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When it comes to charismatic megafauna, bears are at the top of nearly everyone’s list—and not just in North America. Hikers around the world hit the trail both afraid and excited to spot one of these fuzzy apex predators, but as long as you stay at a safe distance, bear-watching can be a wildlife experience like no other. Head to these eight spots to get to know the globe’s bears a little better, from the familiar to the elusive to the possibly extinct.
Carpathian Mountains, Romania
The virgin forest in the Carpathian Mountains, the second-longest mountain range in Europe, makes the perfect home for a thriving population of brown bears, along with lynx, wolves, and chamois. Head to Piatra Craiului National Park to spend two days with the wildlife hiking along the limestone ridge that forms the crest of the park, or trek through lower-elevation woods and meadows on a day trip to Curmatura Hut.
Kainuu Forest, Finland
The brown bear is the national animal of Finland, and the boreal forests of the eastern provinces are its favorite hideout. This part of Finland has only a small human population–the largest city is home to just 75,000–leaving miles and miles of evergreen forest, pristine lakes, and wetlands for the wildlife. Spend a week on the 50-mile Bear’s Ring Trail for your best bet at bruin-spotting, plus views ranging from cliff-edged, tumbling rivers to open pine forest.
Shiretoko Peninsula, Japan
There are two species of bears found in Japan: The Japanese black bear, which lives only on the islands of Honshu and Shikoku, and the Ussuri brown bear, which lives on Hokkaido and can grow to nearly the size of a Kodiak brown bear. Head to Shiretoko National Park on Hokkaido’s Shiretoko Peninsula (which has one of the highest bear concentrations in Japan) to search out the local brown bears on a 10-mile hike up Mt. Rausu, the highest point in the park.
Madidi National Park, Bolivia
The spectacled bear, South America’s only bear, is named for the “frames” of lighter fur around its eyes. Living only in the cloud forests of the Andes, these tree-loving bruins (they often sleep and feed high in the branches) are mostly vegetarian. They are also the only short-faced bear remaining on earth. Search out these elusive rainforest dwellers in Bolivia’s Madidi National Park, where you can explore 11.6 miles of trails in the Chalalan area on your own or hire a local guide for a multiday excursion.
Greenland’s western coast is home to an estimated 2,200 polar bears, who roam, hunt and den on the tundra and sea ice. Polar bears can be aggressive, so keep a large distance and always make a bear-safe camp; some tourist organizations also recommend going with an armed guide. Take a day or more to explore the 100-mile Arctic Circle Trail, which runs through bear territory–mountains, tundra, and one hundred lakes–from Kangerlussuaq to Sisimiut.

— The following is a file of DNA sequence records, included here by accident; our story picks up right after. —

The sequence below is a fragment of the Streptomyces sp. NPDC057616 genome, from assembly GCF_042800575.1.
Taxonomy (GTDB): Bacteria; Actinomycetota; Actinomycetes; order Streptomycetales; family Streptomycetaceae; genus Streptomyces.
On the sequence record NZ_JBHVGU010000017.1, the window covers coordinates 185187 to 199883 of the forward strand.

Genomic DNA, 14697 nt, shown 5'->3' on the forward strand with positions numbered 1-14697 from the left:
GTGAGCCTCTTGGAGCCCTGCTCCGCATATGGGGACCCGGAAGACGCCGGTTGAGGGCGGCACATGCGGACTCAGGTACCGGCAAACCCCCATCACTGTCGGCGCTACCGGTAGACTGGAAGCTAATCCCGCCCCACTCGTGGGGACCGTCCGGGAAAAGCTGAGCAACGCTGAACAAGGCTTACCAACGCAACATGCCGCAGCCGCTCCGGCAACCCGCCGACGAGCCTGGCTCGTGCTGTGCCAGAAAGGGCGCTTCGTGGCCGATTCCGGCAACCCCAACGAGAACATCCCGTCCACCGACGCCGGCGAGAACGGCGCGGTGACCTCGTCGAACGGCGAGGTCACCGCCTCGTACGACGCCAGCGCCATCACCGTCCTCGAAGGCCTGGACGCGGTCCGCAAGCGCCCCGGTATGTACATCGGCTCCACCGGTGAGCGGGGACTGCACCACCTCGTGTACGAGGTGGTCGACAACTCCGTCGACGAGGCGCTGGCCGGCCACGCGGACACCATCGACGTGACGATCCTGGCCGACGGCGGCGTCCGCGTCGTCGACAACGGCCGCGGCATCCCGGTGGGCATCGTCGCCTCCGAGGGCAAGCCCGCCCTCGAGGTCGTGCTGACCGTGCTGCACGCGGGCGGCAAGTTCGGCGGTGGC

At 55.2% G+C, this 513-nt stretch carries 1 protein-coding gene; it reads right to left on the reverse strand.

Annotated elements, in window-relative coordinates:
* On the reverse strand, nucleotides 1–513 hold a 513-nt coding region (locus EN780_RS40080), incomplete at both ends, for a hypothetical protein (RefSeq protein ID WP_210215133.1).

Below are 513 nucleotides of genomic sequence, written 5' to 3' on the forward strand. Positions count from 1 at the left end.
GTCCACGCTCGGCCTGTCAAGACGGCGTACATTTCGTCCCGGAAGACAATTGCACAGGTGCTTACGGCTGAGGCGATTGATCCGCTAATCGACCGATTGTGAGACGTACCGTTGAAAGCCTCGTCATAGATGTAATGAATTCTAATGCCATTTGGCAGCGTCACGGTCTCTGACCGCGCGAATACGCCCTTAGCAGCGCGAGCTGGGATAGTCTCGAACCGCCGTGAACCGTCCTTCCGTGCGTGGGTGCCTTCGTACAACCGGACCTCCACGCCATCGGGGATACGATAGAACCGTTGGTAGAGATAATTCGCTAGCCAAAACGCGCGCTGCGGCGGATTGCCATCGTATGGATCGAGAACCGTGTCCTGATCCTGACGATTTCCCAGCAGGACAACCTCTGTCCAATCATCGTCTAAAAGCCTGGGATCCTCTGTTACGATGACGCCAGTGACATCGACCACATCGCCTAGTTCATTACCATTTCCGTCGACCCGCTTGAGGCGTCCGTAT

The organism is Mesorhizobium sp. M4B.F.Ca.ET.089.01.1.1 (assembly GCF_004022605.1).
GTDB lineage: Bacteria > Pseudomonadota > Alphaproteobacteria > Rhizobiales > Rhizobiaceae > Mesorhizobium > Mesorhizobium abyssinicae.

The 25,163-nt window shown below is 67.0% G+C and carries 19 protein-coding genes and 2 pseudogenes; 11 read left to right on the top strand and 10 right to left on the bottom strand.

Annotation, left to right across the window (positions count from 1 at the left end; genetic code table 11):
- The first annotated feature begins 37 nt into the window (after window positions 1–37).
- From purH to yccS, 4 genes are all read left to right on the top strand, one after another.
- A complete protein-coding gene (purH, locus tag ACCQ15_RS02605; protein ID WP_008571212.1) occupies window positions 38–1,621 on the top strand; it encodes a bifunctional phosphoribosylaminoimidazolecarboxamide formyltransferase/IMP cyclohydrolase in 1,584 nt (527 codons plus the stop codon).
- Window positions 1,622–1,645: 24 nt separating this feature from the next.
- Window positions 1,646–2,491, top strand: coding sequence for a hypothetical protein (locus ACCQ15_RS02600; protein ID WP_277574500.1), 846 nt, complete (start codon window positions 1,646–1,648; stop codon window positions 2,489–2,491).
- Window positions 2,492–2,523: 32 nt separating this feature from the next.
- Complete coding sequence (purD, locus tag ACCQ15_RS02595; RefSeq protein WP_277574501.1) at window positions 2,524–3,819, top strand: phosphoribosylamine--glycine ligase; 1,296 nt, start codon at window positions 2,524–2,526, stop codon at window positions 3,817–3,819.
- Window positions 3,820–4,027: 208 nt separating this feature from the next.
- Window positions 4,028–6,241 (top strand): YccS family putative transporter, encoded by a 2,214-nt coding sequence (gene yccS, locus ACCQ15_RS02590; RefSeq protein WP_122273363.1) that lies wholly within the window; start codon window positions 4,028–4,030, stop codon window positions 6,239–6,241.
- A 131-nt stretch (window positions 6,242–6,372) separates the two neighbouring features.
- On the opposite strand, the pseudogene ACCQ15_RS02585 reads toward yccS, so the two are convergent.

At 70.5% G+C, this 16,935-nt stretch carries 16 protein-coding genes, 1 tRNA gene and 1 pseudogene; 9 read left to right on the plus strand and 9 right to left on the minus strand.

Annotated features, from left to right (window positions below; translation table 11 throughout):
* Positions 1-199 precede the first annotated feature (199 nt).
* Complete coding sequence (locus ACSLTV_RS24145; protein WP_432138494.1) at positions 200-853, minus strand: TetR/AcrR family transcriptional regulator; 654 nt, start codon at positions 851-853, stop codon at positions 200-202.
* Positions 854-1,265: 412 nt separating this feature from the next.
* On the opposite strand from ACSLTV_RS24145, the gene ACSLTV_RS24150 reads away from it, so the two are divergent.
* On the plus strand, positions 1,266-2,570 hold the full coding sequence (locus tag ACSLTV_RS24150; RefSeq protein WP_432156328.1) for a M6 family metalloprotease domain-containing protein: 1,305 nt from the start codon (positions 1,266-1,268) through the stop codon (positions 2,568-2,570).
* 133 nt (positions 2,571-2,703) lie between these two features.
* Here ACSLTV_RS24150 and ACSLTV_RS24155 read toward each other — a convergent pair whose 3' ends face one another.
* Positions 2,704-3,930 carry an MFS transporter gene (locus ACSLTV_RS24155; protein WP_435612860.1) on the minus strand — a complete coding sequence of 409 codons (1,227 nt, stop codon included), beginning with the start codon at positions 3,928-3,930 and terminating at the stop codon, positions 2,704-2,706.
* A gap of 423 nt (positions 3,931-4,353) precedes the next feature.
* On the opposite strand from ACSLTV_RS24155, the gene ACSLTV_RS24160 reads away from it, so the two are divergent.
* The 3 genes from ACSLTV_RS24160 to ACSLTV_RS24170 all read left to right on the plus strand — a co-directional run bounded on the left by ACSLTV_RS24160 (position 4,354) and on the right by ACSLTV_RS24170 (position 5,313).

Atlas Mountains, Morocco
First things first: the atlas bear, the only native African bear known to humans, probably isn’t around anymore. Starting with the Roman Empire, they were hunted for sport by the region’s humans, and firearms increased the bear take rate exponentially until the 19th century when the last one was thought to be shot. There have been persistent rumors, however, of atlas bear spottings in the mountains of Morocco for decades, though the vast majority of scientists believe them to be extinct. Still, if you dream of seeing a bear in Africa, the Atlas Mountains are your destination, and the scenery is beautiful enough that a trek is well worth it even if you don’t spot any bears. Head to the mountain village of Imlil to access Mt. Toubkal National Park, where you can spend a couple days climbing the peak or extend your trip to link together the many Berber villages inside the park.
Glacier National Park, MT, United States
Both black bears and grizzly bears call Glacier National Park home, and hikers spot them here more than almost anywhere else in the Lower 48. It’s estimated that about a thousand bears call the 1,583 square miles of the par home (that’s an average one bear for every 1.5 square miles). Head out on a bearwatching hike in their favorite part of the park, the Many Glacier area, on the Iceberg Lake or Grinnell Glacier trails.
Pindos National Park, Greece
When most people think of Greece, they imagine Mediterranean coastlines and white stone villages, not jagged mountains roamed by bears. But Greece is actually home to over 400 brown bears, most of them in the Pindos Mountains of the north. Along with the bears, this range is home to one of the deepest river gorges in the world and dense forests that also provide habitat for wolves and the endangered Greek wildcat. Head up the 7.5-mile round-trip trail to Flega Peak for wide summit views of the surrounding range, two alpine lakes, and a chance at bearspotting.